Monday, 28 December 2015



         in the 1980's and 90's people really seemed to like canned beers. Almost all breweries canned their beers, from Multinationals to regional family brewers and even some new, up and coming microbreweries. Cans were available in corner shops and supermarkets and were inexpensive. My first party age, where canned drink was bought, was memorable as much for the antics of the guests as the number of cans and PET bottles that I disposed of the next day.

At Hagueys on Crookes you could buy cans of beer with widgets in - Castle Eden, John Smiths, Guinness, Trophy being ones I remember. These produce a silky smooth, film-like, jet of foamy beer which had almost no taste apart from a slight malt and bitter aftertaste - sometimes a lingering pharmaceutical aftertaste. Probably as bad as smoothflow beers are now.

As soon as I got into real ale aged 18 (ish) I started drinking less cans and moved onto pints and bottles - most notable when I started going to Archer Road Beer stop. Pretty soon I stopped drinking crap cans of bowze. I mean, why would I?

In the US of A, am fairly certain that breweries producing hoppy, excellent quality beers, Sierra Nevada, Brooklyn and Anchor spring to mind in this respect, have been producing their wares in cans for a long time. However, its probably only five years ago in the UK, likely with London based Microbreweries, that high quality hoppy tasting UK beers have started to appear in cans - most noticeably, in my experience, in the last eighteen months.

Given the above memories, and the often sky high cost of such products, I immediately turned my nose up - just like I did with keykeg, before I understood what it actually was. Earlier this year I tasted  a couple of UK cans, I think from CamdinBev and Roosters at Sheffield beer week, and really enjoyed them, And then later, Tom, or Barry Valentine at the Beer Engine, kindly gave me and Tash a can of Roosters baby faced assassin to try. I was amazed at how hoppy and distinctive it was. Granted, the beer itself is a hoppy easy drinking strong pale ale, so right up my street, but it tasted superb. What on earth was going on?

I have since tried Beavertown cans, and Magic Rock and think that as long as they are sold at a sensible price, the can is, or rather can be, a valuable means of dispense. A case in point is Magic Rock Grapefruit High Wire. Bought from Archer Road Beer Stop for £2.00 a can, which is a sensible price given its cost on keg, I was immediately struck by just how grapefruity the beer smelled and tasted. I have had this beer on keykeg, which I expected to love, (expectation versus delivery, I know...) and found it disappointing - the grapefruit was no more than a subtle hint in the background, perhaps overwhelmed by the carbonation?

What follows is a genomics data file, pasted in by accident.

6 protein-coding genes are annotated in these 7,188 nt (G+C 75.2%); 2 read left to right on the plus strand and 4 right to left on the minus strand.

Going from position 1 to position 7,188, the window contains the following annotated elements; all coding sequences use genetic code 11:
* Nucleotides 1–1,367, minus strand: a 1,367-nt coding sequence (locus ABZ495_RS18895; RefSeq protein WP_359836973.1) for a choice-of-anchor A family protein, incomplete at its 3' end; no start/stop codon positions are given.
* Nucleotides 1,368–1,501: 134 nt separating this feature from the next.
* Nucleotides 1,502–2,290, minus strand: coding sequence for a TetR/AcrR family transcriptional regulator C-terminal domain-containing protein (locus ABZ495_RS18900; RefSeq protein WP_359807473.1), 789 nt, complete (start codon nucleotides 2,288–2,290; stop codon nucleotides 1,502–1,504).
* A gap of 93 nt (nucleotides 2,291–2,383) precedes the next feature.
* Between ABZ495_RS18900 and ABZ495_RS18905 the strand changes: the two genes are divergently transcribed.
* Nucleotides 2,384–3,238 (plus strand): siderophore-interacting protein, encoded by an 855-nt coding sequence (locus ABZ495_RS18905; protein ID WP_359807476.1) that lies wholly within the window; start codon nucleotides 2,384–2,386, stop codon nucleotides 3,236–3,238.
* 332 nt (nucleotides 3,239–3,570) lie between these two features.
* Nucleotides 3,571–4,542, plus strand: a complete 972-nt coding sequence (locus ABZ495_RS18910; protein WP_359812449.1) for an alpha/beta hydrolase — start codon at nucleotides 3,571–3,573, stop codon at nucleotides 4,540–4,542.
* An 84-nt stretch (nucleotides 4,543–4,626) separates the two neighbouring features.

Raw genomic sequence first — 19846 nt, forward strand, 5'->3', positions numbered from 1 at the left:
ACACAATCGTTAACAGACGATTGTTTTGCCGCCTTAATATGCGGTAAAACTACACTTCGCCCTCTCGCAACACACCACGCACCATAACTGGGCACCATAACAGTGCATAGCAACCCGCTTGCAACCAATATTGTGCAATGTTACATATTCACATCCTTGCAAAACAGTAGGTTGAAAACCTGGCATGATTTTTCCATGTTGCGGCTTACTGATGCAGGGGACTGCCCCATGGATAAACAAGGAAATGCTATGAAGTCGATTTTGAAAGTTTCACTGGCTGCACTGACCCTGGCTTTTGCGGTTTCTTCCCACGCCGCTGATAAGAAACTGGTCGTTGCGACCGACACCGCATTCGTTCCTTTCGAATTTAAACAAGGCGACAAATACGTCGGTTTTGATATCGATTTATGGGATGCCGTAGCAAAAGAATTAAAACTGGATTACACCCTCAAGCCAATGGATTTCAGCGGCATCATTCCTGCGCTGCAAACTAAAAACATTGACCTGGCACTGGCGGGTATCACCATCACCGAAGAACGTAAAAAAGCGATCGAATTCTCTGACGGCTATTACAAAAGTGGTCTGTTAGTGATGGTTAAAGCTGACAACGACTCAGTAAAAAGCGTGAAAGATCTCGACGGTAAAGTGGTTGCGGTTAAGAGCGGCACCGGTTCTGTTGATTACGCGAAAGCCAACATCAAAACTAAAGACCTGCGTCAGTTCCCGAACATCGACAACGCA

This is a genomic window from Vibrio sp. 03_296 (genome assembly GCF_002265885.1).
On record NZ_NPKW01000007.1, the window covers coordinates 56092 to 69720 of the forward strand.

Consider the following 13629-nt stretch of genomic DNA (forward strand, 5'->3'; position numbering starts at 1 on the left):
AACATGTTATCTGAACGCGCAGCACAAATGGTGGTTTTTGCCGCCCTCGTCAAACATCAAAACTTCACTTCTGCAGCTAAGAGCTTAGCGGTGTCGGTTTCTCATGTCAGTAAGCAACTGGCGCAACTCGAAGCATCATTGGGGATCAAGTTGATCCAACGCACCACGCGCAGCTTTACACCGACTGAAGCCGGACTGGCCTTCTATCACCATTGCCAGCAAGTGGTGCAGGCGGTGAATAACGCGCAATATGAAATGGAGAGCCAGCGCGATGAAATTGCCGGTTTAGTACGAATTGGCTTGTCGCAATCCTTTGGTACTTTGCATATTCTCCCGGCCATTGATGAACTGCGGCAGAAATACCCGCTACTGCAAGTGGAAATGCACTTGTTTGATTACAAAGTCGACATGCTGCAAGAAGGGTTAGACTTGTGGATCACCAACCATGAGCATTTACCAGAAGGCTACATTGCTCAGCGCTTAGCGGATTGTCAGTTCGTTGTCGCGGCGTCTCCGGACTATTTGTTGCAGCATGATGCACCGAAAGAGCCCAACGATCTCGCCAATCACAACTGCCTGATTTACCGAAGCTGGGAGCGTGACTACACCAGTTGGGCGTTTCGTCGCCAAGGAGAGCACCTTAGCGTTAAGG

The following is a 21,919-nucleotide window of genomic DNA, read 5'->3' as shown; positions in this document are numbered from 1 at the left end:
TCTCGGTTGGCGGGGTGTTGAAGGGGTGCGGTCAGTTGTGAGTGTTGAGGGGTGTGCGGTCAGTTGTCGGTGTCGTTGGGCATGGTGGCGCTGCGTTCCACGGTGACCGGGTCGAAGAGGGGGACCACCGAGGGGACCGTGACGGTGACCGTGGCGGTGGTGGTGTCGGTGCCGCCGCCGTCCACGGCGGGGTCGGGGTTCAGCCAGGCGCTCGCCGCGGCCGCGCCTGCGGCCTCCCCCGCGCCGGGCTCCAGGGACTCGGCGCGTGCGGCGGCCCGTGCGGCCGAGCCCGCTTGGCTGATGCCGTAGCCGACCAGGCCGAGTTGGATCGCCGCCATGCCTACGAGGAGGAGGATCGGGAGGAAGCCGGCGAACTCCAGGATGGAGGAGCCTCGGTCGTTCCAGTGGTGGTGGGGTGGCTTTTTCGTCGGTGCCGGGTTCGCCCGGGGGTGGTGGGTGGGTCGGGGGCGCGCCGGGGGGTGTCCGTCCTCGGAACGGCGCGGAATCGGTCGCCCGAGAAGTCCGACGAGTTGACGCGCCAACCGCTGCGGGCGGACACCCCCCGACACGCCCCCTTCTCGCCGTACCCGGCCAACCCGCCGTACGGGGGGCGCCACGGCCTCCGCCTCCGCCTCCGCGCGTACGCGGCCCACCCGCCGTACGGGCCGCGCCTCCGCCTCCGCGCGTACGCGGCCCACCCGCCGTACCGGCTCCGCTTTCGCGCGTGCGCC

In the can, the grapefruit is a complimentary but strong flavour at the forefront and again in the aftertaste. Supping a can last night I found it was refreshing and fruity and hoppy, as well as excellent value. Is this an example of the can being the best dispense method for a particular type pf beer?

Well, alas I can't say - I have not had the beer in a bottle or on cask so its not a fair comparison. What is a fair comparison is that cans from forward thinking innovative microbreweries now seem far better than the widget weary smooth foam of the nineties. If those selling such a product could be more realistic about pricing then I may start drinking more canned beers. And cans are after all, recyclable.

I would always prefer to drink real ale though, in case anyone is worried...!

Psssht click

Wee Beefy



  1. Felinfoel started selling beer in cans in 1931 and apparently was the first brewery outside the USA to do so. The local tinplate industry seems to be a key reason for them to do so. I can't recall seeing any tasting notes for the product though!

    When I started beer drinking in the 70s cans were definitely regarded as second rate, and more something that you bought for parties (especially student ones) or trips, to avoid the weight of bottles that would otherwise have to be carried around. The ultimate, and which must have contributed to the down market image, was the Watney Party Seven (yes, a seven pint can) which you could buy with a little dispenser to serve the beer. Cans seem to have for the most part been the preserve of the big national brewers at that time,and my guess is that it is mainly improvements in the technology and/or cost that caused others to come in. Canned beer often had a metallic edge to the taste years ago, but that problem seems to have been overcome now.

    1. Thanks Ian - I had completely forgotten about Felinfoel in cans!

      When I first started drinking aged 17 or earlier, I only really drank at parties - and every party I went to was as mentioned, awash with cans, hence my assessment. Luckily, as you suggest, the metallic edge seems to have been overcome now.

      The cost is interesting though - you can still buy cans for next to nothing of dross like Carling or Fosters, but unfortunately the "craft" cans seem in the most part to be overpriced, which is a concern. I may be pro Archer Road Beer Stop but I think £2.00 a can for Grapefruit High Wire is a decent price, all others tried in the last 18 months have been £4.00 or more.